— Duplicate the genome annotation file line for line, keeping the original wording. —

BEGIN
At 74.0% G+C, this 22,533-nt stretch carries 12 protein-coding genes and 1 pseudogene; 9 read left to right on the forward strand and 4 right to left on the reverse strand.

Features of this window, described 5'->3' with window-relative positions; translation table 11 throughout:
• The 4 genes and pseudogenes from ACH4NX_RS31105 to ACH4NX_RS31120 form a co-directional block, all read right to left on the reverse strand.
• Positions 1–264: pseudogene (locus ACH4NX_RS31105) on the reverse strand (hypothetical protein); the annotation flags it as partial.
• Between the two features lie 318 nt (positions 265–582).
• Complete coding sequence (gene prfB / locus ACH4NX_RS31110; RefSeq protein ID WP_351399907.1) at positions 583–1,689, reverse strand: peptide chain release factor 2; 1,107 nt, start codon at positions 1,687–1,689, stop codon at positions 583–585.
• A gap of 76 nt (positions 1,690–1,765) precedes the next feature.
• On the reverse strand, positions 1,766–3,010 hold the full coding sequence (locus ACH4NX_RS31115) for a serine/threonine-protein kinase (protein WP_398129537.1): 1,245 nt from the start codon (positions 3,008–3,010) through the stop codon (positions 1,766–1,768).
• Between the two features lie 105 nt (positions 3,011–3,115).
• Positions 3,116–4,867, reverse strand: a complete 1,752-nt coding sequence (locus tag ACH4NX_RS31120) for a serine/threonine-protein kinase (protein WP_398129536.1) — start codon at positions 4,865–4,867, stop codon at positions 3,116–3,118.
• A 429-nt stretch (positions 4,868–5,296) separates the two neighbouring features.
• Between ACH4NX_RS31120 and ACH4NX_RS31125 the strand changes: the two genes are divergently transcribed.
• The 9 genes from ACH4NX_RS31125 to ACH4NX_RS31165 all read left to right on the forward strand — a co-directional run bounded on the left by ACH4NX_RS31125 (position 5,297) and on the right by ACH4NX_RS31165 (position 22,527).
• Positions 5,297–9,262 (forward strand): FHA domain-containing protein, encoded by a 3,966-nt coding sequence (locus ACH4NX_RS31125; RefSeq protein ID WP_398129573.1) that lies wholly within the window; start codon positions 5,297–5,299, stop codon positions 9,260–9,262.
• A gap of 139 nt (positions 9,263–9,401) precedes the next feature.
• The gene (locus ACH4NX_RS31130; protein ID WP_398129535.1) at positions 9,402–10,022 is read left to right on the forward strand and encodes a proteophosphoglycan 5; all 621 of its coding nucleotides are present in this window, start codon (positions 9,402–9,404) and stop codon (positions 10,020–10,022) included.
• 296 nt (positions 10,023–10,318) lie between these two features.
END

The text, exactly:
At 74.0% G+C, this 22,533-nt stretch carries 12 protein-coding genes and 1 pseudogene; 9 read left to right on the forward strand and 4 right to left on the reverse strand.

Features of this window, described 5'->3' with window-relative positions; translation table 11 throughout:
• The 4 genes and pseudogenes from ACH4NX_RS31105 to ACH4NX_RS31120 form a co-directional block, all read right to left on the reverse strand.
• Positions 1–264: pseudogene (locus ACH4NX_RS31105) on the reverse strand (hypothetical protein); the annotation flags it as partial.
• Between the two features lie 318 nt (positions 265–582).
• Complete coding sequence (gene prfB / locus ACH4NX_RS31110; RefSeq protein ID WP_351399907.1) at positions 583–1,689, reverse strand: peptide chain release factor 2; 1,107 nt, start codon at positions 1,687–1,689, stop codon at positions 583–585.
• A gap of 76 nt (positions 1,690–1,765) precedes the next feature.
• On the reverse strand, positions 1,766–3,010 hold the full coding sequence (locus ACH4NX_RS31115) for a serine/threonine-protein kinase (protein WP_398129537.1): 1,245 nt from the start codon (positions 3,008–3,010) through the stop codon (positions 1,766–1,768).
• Between the two features lie 105 nt (positions 3,011–3,115).
• Positions 3,116–4,867, reverse strand: a complete 1,752-nt coding sequence (locus tag ACH4NX_RS31120) for a serine/threonine-protein kinase (protein WP_398129536.1) — start codon at positions 4,865–4,867, stop codon at positions 3,116–3,118.
• A 429-nt stretch (positions 4,868–5,296) separates the two neighbouring features.
• Between ACH4NX_RS31120 and ACH4NX_RS31125 the strand changes: the two genes are divergently transcribed.
• The 9 genes from ACH4NX_RS31125 to ACH4NX_RS31165 all read left to right on the forward strand — a co-directional run bounded on the left by ACH4NX_RS31125 (position 5,297) and on the right by ACH4NX_RS31165 (position 22,527).
• Positions 5,297–9,262 (forward strand): FHA domain-containing protein, encoded by a 3,966-nt coding sequence (locus ACH4NX_RS31125; RefSeq protein ID WP_398129573.1) that lies wholly within the window; start codon positions 5,297–5,299, stop codon positions 9,260–9,262.
• A gap of 139 nt (positions 9,263–9,401) precedes the next feature.
• The gene (locus ACH4NX_RS31130; protein ID WP_398129535.1) at positions 9,402–10,022 is read left to right on the forward strand and encodes a proteophosphoglycan 5; all 621 of its coding nucleotides are present in this window, start codon (positions 9,402–9,404) and stop codon (positions 10,020–10,022) included.
• 296 nt (positions 10,023–10,318) lie between these two features.